This week Bob continues his account of being a census taker in 1990.
Most of our work as census takers was straightforward and unexciting. We visited the households that had not yet returned their short forms, and led those with the long forms through the questions. Nonetheless, there were many examples of the unexpected.
Jean Finch, for instance (no relation), knocked on one door and was greeted by a man totally naked. He didn’t seem to be aggressively exposing himself, though, and Jean, always the professional, led him through the long form without further incident.
Paul, another member of our group, knocked on the door of a motel room listed as the residence of a Pakistani immigrant. When the door opened, he found nine men in the motel room. The man to whom the room was rented explained that these were his “cousins” who had just arrived for a visit. Since we were not obliged to verify any of the information we gathered, Paul listed the number of people living there as “one.”
Another thing that impressed me was the literal-mindedness of the census bureau. When we took someone through the long form, we were required to ask the questions in exactly the manner in which they appeared on the form. Some of these proved embarrassing, such as the question that asked, “What is your race?
I had to pose this question to a very fit-looking middle aged couple who were obviously white. When I did so the man said, “What?”
I repeated the question, and again he said, “What do you mean?”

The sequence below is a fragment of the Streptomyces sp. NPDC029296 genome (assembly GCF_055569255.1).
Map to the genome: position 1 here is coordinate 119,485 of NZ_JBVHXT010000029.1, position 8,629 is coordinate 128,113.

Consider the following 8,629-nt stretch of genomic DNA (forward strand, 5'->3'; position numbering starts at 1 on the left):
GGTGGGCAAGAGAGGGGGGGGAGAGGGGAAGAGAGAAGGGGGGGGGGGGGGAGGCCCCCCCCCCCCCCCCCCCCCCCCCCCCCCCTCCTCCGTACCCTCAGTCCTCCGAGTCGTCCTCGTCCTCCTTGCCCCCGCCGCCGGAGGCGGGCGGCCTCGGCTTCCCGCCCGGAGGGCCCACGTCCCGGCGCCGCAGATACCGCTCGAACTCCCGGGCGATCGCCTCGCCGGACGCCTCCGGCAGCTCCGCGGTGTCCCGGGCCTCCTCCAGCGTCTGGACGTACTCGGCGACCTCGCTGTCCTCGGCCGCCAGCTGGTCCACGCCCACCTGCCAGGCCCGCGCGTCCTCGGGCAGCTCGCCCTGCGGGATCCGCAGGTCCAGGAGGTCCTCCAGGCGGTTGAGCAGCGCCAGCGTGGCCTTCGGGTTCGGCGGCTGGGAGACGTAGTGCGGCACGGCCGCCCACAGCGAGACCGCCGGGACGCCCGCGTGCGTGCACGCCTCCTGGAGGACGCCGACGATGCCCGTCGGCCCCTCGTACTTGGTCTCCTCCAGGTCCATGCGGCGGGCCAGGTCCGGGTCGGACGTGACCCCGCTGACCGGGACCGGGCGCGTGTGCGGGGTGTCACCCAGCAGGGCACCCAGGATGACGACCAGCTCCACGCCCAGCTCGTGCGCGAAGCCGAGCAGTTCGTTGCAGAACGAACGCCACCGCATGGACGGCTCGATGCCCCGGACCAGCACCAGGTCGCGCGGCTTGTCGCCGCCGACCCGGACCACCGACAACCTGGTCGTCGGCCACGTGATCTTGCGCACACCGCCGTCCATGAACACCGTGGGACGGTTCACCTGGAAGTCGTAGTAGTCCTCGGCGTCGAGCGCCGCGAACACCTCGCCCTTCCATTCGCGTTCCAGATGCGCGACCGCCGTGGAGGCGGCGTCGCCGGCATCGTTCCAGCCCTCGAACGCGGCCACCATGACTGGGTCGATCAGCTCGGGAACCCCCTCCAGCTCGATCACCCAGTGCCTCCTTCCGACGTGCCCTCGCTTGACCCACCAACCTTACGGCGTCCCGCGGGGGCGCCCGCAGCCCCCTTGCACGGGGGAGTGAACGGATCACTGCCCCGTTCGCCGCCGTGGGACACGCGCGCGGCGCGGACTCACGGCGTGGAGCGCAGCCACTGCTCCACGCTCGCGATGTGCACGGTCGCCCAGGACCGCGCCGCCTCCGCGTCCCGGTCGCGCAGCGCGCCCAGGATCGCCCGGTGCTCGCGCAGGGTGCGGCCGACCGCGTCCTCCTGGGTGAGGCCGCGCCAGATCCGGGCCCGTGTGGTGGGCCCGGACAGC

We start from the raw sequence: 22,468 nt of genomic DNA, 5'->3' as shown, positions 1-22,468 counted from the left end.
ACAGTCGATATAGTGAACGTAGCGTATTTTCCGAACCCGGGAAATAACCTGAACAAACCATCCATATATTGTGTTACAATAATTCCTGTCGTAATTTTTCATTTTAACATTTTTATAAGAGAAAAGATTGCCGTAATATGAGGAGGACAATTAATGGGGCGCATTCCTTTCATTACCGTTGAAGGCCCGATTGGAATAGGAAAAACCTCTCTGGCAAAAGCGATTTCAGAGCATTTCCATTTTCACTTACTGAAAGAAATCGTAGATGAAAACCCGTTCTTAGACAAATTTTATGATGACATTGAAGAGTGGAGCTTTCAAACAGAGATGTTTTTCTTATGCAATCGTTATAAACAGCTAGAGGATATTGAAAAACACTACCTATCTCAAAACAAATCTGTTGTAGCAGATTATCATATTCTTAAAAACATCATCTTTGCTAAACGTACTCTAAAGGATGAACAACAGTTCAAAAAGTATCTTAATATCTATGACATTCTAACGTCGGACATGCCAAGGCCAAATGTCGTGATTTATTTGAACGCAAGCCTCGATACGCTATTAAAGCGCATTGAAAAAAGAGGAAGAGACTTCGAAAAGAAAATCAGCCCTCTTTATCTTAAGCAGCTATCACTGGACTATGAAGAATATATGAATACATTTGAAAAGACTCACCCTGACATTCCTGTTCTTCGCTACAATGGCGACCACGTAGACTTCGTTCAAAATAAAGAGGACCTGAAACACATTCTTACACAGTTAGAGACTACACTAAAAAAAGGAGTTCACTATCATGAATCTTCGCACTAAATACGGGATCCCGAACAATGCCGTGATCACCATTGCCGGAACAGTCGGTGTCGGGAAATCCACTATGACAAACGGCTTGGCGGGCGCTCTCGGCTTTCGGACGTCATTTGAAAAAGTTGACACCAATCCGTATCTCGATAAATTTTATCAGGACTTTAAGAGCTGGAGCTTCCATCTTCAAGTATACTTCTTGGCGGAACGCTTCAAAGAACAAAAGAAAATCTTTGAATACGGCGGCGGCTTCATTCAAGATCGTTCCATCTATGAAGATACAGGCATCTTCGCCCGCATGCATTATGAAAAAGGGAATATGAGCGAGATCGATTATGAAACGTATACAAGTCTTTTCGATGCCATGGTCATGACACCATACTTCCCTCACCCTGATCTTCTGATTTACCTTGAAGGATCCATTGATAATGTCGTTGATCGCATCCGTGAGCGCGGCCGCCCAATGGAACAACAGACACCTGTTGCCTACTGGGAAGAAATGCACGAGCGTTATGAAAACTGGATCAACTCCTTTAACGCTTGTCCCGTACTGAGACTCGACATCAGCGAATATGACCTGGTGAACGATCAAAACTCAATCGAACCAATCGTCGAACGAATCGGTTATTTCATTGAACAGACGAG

“I’m sorry, sir,” I said, “but we’re required to ask these questions exactly as they appear on the long form without adding any leading information.”
“So,” I said, “if you don’t mind, ‘What is your race?’”
He turned to his wife and said, “I don’t know, honey – what would you say, 5 K?
But the most dramatic example of the Census Bureau’s literal mindedness came when we were assigned our respective areas of the town to survey. Aside from a few dozen inhabited structures at the periphery of my map, the bulk of the territory I was assigned to census turned out to be Nickerson State Park – the 1800-acre preserve of ponds and woodlands in the southeastern part of Brewster. There were a number of structures within the Park, including several toilet facilities and a Youth Camp for at-risk teenage boys sat the park headquarters, but, to my knowledge, there were no year-round permanent inhabitants
I pointed this out to our group director, but he was a professional bureaucrat and merely confirmed my assignment by saying, “We census every square foot of land, no matter where it is and record any residents we find there.”
Well, who was I to argue? Though Nickerson is a heavily populated place in the summer, it was pretty empty in early April. So I spent the next several days “censusing” the park, walking down each empty dirt road in the bright spring sunlight, investigating several extensive groves of white pine, faithfully recoding every duck, chipmunk, blue jay, raccoon, trout, and deer I came upon, unwilling to leave out even the smallest resident of this populated community.